1. Thank you for this article, Jesse! Grad school can be a very hard time particularly due to the lack of moments of objective and comparable self-evaluation and the corresponding amount of subjectiveness and loneliness that involves much of our work. I have also felt clueless at the beginning of my PhD studies and feel like gradually – after a lot of time – I begin to understand how things work and that even such vast amounts of research topics and ideas hoovering around us can end up forming a big picture with a structure that we can somewhat understand and discuss. I think the fact that our difficulties and failures are so obvious to us while our role model’s are so hidden does hinder our own progress and ambition. I have noticed that learning of the occasional failures and missteps of my own mentors and role models have made me feel closer to them, in the sense that I feel I can also achieve feats like theirs and at the same time that I empathyze more with them and don’t feel as ‘scared’ of showing and discussing the vulnerabilities of my knowledge and my work. Sadly, those moments mostly happened involuntarily. Perhaps a good idea would be to organize a meeting or a talk where Professors and/or grad students share some of their bad options, failures and missteps.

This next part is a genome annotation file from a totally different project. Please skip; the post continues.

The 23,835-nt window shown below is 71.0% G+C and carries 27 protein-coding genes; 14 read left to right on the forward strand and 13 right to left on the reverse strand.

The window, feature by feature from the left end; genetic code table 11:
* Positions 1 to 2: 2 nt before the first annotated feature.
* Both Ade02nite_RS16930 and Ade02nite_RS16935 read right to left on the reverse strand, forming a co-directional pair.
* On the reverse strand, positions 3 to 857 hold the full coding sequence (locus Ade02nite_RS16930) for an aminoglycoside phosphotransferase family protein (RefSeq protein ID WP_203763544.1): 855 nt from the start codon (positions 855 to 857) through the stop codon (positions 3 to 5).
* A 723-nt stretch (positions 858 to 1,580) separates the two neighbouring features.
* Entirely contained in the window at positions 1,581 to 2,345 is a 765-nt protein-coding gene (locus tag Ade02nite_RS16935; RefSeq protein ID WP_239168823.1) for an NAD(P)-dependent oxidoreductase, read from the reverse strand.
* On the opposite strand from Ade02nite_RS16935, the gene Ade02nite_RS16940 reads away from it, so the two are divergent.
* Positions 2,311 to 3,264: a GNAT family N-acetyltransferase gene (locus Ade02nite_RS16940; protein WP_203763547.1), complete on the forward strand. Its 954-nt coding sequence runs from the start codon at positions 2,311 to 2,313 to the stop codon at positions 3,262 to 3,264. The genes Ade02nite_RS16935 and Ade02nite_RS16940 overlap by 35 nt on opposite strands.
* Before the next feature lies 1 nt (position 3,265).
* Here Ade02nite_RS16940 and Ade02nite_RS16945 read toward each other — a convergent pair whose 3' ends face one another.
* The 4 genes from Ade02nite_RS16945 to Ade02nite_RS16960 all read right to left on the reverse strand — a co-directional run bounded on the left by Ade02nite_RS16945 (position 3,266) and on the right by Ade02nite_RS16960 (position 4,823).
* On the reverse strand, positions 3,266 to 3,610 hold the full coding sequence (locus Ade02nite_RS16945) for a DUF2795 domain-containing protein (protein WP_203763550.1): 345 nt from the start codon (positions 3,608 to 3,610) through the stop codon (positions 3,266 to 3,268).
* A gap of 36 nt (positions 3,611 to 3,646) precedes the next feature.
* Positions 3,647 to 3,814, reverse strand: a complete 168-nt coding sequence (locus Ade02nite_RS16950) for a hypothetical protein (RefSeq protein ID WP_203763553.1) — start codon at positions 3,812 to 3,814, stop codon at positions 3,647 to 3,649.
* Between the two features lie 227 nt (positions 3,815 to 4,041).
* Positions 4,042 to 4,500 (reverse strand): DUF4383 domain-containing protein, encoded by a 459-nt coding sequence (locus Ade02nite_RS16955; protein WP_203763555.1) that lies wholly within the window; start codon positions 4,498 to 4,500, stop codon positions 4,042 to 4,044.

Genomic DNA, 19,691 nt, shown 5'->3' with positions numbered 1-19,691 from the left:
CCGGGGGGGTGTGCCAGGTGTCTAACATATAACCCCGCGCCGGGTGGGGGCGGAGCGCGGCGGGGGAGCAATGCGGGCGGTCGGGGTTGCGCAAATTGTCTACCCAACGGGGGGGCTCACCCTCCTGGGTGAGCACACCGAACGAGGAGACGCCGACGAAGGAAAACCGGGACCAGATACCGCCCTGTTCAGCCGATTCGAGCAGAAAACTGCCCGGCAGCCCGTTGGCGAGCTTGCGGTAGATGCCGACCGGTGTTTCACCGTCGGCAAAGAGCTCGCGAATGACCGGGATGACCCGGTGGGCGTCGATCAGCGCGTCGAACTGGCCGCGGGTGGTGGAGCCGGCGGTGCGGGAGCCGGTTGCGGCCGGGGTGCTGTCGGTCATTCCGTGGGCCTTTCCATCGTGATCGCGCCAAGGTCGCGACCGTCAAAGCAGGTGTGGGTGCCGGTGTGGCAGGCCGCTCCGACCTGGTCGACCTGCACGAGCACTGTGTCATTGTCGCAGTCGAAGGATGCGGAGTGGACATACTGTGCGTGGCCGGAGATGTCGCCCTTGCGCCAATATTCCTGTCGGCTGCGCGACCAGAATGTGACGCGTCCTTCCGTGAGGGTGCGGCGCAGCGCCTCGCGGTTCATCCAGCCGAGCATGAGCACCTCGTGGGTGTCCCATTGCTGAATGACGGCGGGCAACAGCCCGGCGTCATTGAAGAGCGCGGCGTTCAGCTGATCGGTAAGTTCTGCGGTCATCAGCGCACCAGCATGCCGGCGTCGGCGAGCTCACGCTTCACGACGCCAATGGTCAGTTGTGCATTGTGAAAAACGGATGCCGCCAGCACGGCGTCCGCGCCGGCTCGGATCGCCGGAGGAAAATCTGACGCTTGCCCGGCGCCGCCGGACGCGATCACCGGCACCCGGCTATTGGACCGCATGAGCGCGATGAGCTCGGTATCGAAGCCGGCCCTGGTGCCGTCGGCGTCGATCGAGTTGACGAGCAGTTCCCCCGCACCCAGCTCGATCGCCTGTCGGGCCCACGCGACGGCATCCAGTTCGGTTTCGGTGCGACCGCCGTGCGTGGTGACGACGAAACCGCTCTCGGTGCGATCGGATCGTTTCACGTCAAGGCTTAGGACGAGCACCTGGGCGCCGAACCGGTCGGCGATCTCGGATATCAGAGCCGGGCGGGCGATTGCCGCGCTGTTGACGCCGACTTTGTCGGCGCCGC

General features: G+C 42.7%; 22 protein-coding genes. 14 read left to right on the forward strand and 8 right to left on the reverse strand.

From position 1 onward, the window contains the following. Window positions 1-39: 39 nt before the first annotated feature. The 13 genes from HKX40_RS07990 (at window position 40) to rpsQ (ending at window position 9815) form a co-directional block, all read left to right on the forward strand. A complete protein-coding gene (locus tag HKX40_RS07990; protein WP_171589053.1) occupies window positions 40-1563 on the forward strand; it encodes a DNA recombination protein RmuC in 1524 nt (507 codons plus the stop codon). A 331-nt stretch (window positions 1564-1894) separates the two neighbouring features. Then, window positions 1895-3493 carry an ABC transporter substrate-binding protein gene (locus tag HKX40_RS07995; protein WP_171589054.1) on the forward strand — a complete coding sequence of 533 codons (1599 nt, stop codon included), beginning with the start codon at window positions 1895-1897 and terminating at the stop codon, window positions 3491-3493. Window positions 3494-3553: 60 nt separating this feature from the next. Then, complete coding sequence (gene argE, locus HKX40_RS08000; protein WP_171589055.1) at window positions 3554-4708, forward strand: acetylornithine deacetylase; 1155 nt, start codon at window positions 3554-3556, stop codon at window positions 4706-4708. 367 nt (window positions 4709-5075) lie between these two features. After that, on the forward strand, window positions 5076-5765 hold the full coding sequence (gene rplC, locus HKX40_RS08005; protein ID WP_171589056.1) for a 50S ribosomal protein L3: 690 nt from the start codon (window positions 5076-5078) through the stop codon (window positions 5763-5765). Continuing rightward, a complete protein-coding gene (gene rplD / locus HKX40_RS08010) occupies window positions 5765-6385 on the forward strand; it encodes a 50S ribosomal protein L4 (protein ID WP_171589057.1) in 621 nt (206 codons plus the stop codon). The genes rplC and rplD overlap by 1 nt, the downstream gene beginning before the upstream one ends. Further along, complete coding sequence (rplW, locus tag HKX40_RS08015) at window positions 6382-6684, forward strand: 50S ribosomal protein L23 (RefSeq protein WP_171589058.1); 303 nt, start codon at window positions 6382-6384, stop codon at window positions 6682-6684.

See you and the rest of the gang in a few weeks in Pittsburgh! ;)

    Romeu

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  2. Your blog post brought a couple of opposing ideas to mind.